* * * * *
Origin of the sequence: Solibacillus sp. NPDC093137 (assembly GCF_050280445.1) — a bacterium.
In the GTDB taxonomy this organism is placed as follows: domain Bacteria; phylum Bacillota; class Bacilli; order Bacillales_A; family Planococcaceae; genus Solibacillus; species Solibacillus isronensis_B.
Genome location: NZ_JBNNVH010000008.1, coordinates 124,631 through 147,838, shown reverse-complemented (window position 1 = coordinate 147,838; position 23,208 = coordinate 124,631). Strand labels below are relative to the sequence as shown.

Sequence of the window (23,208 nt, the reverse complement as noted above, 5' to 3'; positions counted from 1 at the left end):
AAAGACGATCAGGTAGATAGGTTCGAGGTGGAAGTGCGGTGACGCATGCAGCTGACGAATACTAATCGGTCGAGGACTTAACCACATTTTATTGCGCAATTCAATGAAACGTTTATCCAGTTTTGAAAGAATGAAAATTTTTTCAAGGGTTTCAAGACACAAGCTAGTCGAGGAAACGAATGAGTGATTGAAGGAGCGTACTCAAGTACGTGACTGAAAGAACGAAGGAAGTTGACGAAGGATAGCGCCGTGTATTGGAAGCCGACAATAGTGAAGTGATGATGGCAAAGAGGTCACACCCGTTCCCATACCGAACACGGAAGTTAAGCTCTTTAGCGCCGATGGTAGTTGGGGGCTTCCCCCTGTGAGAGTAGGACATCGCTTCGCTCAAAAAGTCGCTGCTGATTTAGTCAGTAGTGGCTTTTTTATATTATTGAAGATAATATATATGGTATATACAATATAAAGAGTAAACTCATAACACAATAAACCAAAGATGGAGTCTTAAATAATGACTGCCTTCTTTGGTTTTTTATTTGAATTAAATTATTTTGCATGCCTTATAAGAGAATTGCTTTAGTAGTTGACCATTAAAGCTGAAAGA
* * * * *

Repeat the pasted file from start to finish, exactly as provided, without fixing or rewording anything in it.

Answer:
Origin of the sequence: Solibacillus sp. NPDC093137 (assembly GCF_050280445.1) — a bacterium.
In the GTDB taxonomy this organism is placed as follows: domain Bacteria; phylum Bacillota; class Bacilli; order Bacillales_A; family Planococcaceae; genus Solibacillus; species Solibacillus isronensis_B.
Genome location: NZ_JBNNVH010000008.1, coordinates 124,631 through 147,838, shown reverse-complemented (window position 1 = coordinate 147,838; position 23,208 = coordinate 124,631). Strand labels below are relative to the sequence as shown.

Sequence of the window (23,208 nt, the reverse complement as noted above, 5' to 3'; positions counted from 1 at the left end):
AAAGACGATCAGGTAGATAGGTTCGAGGTGGAAGTGCGGTGACGCATGCAGCTGACGAATACTAATCGGTCGAGGACTTAACCACATTTTATTGCGCAATTCAATGAAACGTTTATCCAGTTTTGAAAGAATGAAAATTTTTTCAAGGGTTTCAAGACACAAGCTAGTCGAGGAAACGAATGAGTGATTGAAGGAGCGTACTCAAGTACGTGACTGAAAGAACGAAGGAAGTTGACGAAGGATAGCGCCGTGTATTGGAAGCCGACAATAGTGAAGTGATGATGGCAAAGAGGTCACACCCGTTCCCATACCGAACACGGAAGTTAAGCTCTTTAGCGCCGATGGTAGTTGGGGGCTTCCCCCTGTGAGAGTAGGACATCGCTTCGCTCAAAAAGTCGCTGCTGATTTAGTCAGTAGTGGCTTTTTTATATTATTGAAGATAATATATATGGTATATACAATATAAAGAGTAAACTCATAACACAATAAACCAAAGATGGAGTCTTAAATAATGACTGCCTTCTTTGGTTTTTTATTTGAATTAAATTATTTTGCATGCCTTATAAGAGAATTGCTTTAGTAGTTGACCATTAAAGCTGAAAGA